Certain health insurance plans will be mandated to allow special enrollment for pregnant women. The law applies to individual health plans subject to the ACA HMOs, and hospital and medical service corporation contracts offered to individuals.


There is an expansion of breast imaging services that certain health insurance plans must cover.

Maternal Mortality Review

The Department of Public Health will be required to review maternal deaths in the state and gather data. The data will be used by a review committee to reduce maternal deaths.

The U.S. has the worst rate of maternal deaths in the developed world.

Telehealth Prescriptions

A telehealth provider can now prescribe schedule II and III controlled substances other than opioid drugs.

Step Therapy Changes for Stage IV Metastatic Cancer

Come January 1, insurers won’t be allowed to require step therapy for Stage IV metastatic cancer patients. Step therapy involves trying less expensive drugs first.

An Act Concerning Health Insurance Coverage for Fertility Preservation For Insureds Diagnosed With Cancer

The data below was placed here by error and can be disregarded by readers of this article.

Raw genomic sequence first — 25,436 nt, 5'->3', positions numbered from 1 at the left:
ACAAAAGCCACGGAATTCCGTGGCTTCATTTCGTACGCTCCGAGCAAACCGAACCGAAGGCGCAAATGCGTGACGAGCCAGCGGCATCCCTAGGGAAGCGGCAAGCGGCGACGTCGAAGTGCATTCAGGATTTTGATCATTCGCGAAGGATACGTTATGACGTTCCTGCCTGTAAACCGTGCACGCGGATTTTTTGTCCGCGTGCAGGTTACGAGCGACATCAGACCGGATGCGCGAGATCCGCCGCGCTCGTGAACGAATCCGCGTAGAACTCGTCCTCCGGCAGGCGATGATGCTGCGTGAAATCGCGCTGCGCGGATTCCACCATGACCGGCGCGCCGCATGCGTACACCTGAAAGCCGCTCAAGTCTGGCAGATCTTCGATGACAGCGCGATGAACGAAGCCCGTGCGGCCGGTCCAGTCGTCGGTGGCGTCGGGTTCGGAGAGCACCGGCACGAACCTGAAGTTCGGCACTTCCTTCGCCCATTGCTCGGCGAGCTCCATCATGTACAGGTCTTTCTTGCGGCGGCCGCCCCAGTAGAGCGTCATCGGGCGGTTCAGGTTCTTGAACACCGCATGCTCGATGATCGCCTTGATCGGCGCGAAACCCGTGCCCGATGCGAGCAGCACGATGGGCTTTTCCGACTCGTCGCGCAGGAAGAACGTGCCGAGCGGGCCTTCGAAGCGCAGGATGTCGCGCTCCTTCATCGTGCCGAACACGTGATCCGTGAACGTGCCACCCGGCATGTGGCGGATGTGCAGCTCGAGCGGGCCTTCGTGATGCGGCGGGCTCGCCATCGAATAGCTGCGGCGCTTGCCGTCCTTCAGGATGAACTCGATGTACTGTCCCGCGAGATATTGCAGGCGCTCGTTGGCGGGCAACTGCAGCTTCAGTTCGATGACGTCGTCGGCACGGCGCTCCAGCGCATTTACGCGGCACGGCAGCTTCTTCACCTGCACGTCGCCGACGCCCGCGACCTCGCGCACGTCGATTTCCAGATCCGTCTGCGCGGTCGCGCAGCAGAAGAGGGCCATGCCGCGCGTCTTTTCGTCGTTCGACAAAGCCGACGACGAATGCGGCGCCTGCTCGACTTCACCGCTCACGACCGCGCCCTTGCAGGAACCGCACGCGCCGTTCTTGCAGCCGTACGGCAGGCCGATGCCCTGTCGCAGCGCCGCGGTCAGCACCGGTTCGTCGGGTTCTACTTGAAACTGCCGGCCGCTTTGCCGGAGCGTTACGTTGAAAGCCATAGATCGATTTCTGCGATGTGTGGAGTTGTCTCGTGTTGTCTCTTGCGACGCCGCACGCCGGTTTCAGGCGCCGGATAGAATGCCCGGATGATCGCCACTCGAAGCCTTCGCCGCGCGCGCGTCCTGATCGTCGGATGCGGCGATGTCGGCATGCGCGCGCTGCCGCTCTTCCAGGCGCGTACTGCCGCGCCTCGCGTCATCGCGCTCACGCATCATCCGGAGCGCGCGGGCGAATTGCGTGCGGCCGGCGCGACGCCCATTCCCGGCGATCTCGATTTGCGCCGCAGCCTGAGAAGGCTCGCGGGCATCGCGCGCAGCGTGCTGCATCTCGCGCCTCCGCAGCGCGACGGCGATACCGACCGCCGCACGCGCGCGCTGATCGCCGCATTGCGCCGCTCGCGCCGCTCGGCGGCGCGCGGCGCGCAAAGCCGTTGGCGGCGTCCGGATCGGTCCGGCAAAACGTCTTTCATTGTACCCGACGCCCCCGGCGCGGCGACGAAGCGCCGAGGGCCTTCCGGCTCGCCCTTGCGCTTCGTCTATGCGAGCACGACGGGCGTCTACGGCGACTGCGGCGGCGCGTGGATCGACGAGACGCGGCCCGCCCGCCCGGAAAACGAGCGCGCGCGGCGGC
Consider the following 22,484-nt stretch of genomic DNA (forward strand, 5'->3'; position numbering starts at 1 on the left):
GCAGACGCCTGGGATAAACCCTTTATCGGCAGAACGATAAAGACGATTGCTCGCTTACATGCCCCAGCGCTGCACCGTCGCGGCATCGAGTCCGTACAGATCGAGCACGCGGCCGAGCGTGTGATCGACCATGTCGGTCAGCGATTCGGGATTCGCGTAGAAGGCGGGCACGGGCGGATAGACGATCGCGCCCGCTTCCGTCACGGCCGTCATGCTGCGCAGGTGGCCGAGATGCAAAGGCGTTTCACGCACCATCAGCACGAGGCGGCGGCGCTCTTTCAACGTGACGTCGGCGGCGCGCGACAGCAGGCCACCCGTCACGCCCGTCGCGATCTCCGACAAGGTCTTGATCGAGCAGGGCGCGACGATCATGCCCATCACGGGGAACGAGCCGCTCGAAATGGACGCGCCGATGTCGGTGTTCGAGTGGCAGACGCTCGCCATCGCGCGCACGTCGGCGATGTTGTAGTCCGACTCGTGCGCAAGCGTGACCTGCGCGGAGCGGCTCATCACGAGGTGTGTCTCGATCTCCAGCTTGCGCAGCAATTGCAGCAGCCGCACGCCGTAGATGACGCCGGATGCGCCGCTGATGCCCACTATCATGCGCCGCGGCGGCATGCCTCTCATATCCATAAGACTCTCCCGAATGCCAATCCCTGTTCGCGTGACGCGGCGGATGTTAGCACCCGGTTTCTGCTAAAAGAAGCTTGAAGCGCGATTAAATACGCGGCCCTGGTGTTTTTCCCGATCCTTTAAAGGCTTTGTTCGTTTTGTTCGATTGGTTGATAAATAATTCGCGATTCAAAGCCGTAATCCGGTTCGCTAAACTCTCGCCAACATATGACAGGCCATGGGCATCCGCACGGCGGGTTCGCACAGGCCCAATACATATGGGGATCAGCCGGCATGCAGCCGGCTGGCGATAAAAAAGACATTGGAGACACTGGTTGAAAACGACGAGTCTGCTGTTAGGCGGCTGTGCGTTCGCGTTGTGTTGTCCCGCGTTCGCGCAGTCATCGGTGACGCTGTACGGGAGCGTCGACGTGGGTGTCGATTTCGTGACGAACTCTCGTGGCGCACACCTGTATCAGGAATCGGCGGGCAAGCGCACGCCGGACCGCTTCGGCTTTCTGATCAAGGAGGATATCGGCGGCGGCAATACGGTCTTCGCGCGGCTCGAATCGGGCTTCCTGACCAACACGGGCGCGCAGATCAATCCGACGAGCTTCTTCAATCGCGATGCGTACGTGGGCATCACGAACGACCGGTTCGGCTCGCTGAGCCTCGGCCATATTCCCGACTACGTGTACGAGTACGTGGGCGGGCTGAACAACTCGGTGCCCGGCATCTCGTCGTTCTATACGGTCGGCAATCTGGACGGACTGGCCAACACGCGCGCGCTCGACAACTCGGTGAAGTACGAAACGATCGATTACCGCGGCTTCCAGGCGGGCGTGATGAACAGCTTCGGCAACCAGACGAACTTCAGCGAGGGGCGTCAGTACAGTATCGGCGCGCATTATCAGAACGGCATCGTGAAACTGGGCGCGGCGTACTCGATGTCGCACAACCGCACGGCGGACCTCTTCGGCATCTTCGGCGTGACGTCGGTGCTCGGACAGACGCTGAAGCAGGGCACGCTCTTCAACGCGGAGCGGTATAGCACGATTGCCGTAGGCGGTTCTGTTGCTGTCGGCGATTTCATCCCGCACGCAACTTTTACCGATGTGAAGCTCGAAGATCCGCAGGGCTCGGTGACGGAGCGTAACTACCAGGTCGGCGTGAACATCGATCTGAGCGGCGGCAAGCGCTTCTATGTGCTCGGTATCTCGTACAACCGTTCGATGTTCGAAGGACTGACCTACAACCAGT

This law increases the number of people who can be covered by health insurance for fertility treatment by removing the limiting factor that people must be “presumably healthy” for fertility treatment.



Feminine Hygiene Products and Diapers Exempt from Sales Tax

Certain items, including tampons, sanitary pads and diapers, will no longer be subject to the sales tax.

$12 Homeowner Insurance Surcharge

A $12 insurance surcharge per year, or $1 per month, will be applied over the next 11 years to certain homeowner insurance policies. Most of the surcharge will be deposited into the Crumbling Foundations Assistance Fund.

Crediting Rating Agencies

Remember when an Equifax data breach leaked the sensitive information of 143 million Americans? A government report found glaring security errors, but not much changed. The new law prohibits credit rating agencies from charging a fee to place, remove or lift a temporary credit freeze. It also prohibits making consumers enter into agreements to limit the liability of credit rating agency in order to lift a credit freeze.

A federal law provides for free credit freezes and thaws.

Certain businesses must provide identity theft mitigation services to customers for 24 months, instead of 12 months, in the event of a data breach.

Robo Calls and Spoofing